Neuroscience

scientificprotocols authored about 3 years ago

Authors: Xiong-Jie Yu, Shigang He & Jufang He

Introduction

The dorsal thalamus relays sensory and motor information to the cerebral cortex and receives strong modulatory input back from the cortex. Both thalamocortical and corticothalamic projections send collaterals to the thalamic reticular nucleus (TRN) of the ventral thalamus1, 2. The location of the TRN, taken with its firing patterns and unique connections, has led to the proposal that the TRN plays an important role in the internal attentional searchlight3 and in coordinating multiple neuronal processes by linking specific and non-specific pathways4. The TRN neurons show fast adaptation5. Considering the potential role of the TRN in the internal attentional searchlight or attention shift, we examined whether the fast-adapting TRN neurons exhibit deviant stimulus preference (DSP)6. In the present protocol, we used in vivo extracellular recording and an oddball paradigm to analyze DSP (i.e., deviance detection) in TRN neurons. We then investigated the functional implication of DSPs of TRN neurons by examining how the DSP affects responses of their target neurons in the dorsal thalamus to auditory stimuli. Finally we investigated the inter-modality interaction by examining how a preceding light stimulus affects the auditory responses of the MGB neurons.

Reagents

  1. Male and female Wistar rats (280-360 g) with clean external ears.
  2. Materials for surgery: urethane (20% solution, i.p., Sinopharm Chemical Reagent Co., Shanghai), Atropine sulphate (0.05 mg/kg, s.c.), xylocaine, 2%
  3. Materials for extracellary-recording: Tungsten microelectrodes with impedances of 2-7 M? (Frederick Haer & Co., Bowdoinham, ME)
  4. Materials for Nissl staining:0.9% saline, 4% paraformaldehyde in 0.1 M phosphate buffer (pH 7.3), 0.1 M phosphate buffer containing 30% sucrose.

Equipment

  1. TDT system (Tucker-Davis Technologies, TDT, Alachua, FL) and Axon 1400 (Axon - Instruments, Sunnyvale, CA)
  2. An array of light diodes
  3. An electrostatic speaker (EC1, TDT)

Procedure

Animal preparation:

  1. Administer 1.5 g/kg urethane (20% solution, i.p., Sinopharm Chemical Reagent Co., Shanghai) for analgesia initially and 0.5 g/kg/h urethane throughout surgery and recording.
  2. Administer atropine sulphate (0.05 mg/kg, s.c.) 15 min before induction of anesthesia to inhibit tracheal secretion.
  3. Liberally apply a local anesthetic (xylocaine, 2%) to the wound.
  4. After mounted the animal in a stereotaxic device, make a midline incision and exposed the top scalp.
  5. Perform a craniotomy to vertically access the MGB and the auditory sector of the TRN, and then remove the dura mater.
  6. Throughout the experiment, keep the rat on a heating blanket, and maintained the body temperature at 37 – 38°C with a feedback switching circuit5-9.

Recording:

  1. Implant stereotaxically tungsten microelectrodes with impedances of 2 – 7 M? (Frederick Haer & Co., Bowdoinham, ME) into the TRN and MGB from the top of the brain, according to a rat brain atlas10.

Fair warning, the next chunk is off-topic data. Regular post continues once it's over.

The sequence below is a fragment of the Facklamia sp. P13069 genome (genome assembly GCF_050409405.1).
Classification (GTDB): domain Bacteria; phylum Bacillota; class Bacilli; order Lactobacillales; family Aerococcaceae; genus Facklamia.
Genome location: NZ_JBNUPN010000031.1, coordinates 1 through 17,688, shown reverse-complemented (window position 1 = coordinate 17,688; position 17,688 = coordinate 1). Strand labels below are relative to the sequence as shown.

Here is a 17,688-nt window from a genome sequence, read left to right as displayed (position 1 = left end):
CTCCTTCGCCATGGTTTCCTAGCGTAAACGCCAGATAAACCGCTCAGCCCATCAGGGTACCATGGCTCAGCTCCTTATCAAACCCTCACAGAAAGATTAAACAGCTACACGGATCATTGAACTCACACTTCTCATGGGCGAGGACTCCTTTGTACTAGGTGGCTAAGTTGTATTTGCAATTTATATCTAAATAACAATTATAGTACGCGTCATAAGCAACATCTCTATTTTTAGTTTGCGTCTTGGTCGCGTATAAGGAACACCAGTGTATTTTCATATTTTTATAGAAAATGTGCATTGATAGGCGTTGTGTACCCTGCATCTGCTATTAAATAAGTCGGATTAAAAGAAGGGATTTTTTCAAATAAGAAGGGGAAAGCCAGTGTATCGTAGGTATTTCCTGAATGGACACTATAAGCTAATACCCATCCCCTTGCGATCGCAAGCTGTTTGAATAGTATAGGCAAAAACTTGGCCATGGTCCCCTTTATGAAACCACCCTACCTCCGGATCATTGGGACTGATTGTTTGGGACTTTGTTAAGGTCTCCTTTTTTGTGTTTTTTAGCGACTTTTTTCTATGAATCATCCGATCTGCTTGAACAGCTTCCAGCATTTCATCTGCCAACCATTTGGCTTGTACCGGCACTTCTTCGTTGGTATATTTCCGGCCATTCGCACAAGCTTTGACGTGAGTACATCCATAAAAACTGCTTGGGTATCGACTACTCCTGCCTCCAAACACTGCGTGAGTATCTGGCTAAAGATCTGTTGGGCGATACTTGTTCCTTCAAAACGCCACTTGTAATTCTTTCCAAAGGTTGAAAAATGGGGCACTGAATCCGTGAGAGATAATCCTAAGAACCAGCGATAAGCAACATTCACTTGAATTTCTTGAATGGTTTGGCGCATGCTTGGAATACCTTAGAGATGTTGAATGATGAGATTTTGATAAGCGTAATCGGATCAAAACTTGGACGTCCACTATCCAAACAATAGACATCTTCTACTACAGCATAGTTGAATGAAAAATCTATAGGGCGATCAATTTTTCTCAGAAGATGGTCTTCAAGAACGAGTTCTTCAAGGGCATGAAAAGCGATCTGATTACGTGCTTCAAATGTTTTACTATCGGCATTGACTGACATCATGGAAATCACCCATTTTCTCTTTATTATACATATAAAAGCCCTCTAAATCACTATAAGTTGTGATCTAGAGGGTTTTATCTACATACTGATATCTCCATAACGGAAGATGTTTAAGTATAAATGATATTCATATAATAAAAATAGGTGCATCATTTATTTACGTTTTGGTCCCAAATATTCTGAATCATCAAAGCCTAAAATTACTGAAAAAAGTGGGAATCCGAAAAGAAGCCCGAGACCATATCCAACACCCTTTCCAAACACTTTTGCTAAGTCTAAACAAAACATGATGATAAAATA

2. Measure the vertical coordinate of the electrode array from a point slightly above the cortical surface.
  3. Position the recording electrodes with a stepping-motor microdrive, which is controlled from outside the soundproof room.
  4. Amplify the signal recorded by the microelectrode, together with the acoustic stimulus signal, and stored them using TDT software (OpenEX, TDT) and Axoscope software (Axon Instruments, Sunnyvale, CA).
  5. Calculate the time of spike occurrence relative to stimulus delivery using Matlab software (Mathworks, Inc, Natick, MA).

Preliminary screening:

  1. Once the electrode is lowered into the auditory sector of the TRN, neurons would show responses to noise-burst stimuli. Then randomly present pure tones of varying frequencies (500Hz – 48 KHz) to construct the frequency response function as one of them is shown in the following Figure 1. Present each frequency at least for 15 trials. Define the best frequency (f0) based on the frequency response function.
    • Figure 1 near here

Paradigm to examine the stimulus-specific adaptation of TRN neurons:

  1. Select two pure-tone stimuli of frequencies, f1 and f2, to examine the stimulus-specific adaptation of the recorded TRN neuron. The two frequencies should border a central frequency (f1 × f2)1/2 equaling its best frequency as defined above and the frequency difference has a ratio of 0.141 octaves (corresponding to a ratio of 0.9049 for two frequencies). Here is an example about the calculation of f1 and f2:
    • As shown in Figure 1, f0 was 2000Hz
    • (f1x f2)1/2 = 2000
    • f1 = f2*0.9049
    • f1 = 1902 Hz
    • f2 = 2102 Hz
  2. Use an oddball paradigm to examine the stimulus-specific adaptation.
  3. Present the stimuli in a repetitive sequence of nine standard tones followed by a single deviant tone? f1, f1, f1, f1, f1, f1, f1, f1, f1, f2 and f2, f2, f2, f2, f2, f2, f2, f2, f2, f1. The standard and deviant stimuli occur at a ratio of 9 to 1.
  4. Set the stimulus intensity at 70 dB.
  5. Set the ISI at 200 ms or 1,000 ms. For statistical comparisons use data obtained with an ISI of 1,000 ms.
  6. Calculate PSTHs from over 180 trials for the standard tone and 20 trials for the deviant tone. Figure 2 shows neuronal responses of raw data, raster display, and PSTHs, to the stimuli, f1 and f2, of the oddball paradigm.
    • Figure 2 near here

Deviance modulation of MGB:

  1. Set a deviance paradigm which consists of the following sequence of stimuli: f1, f1, f1, f1, f1, f1, f1, f1, f1, f1, f2, and p.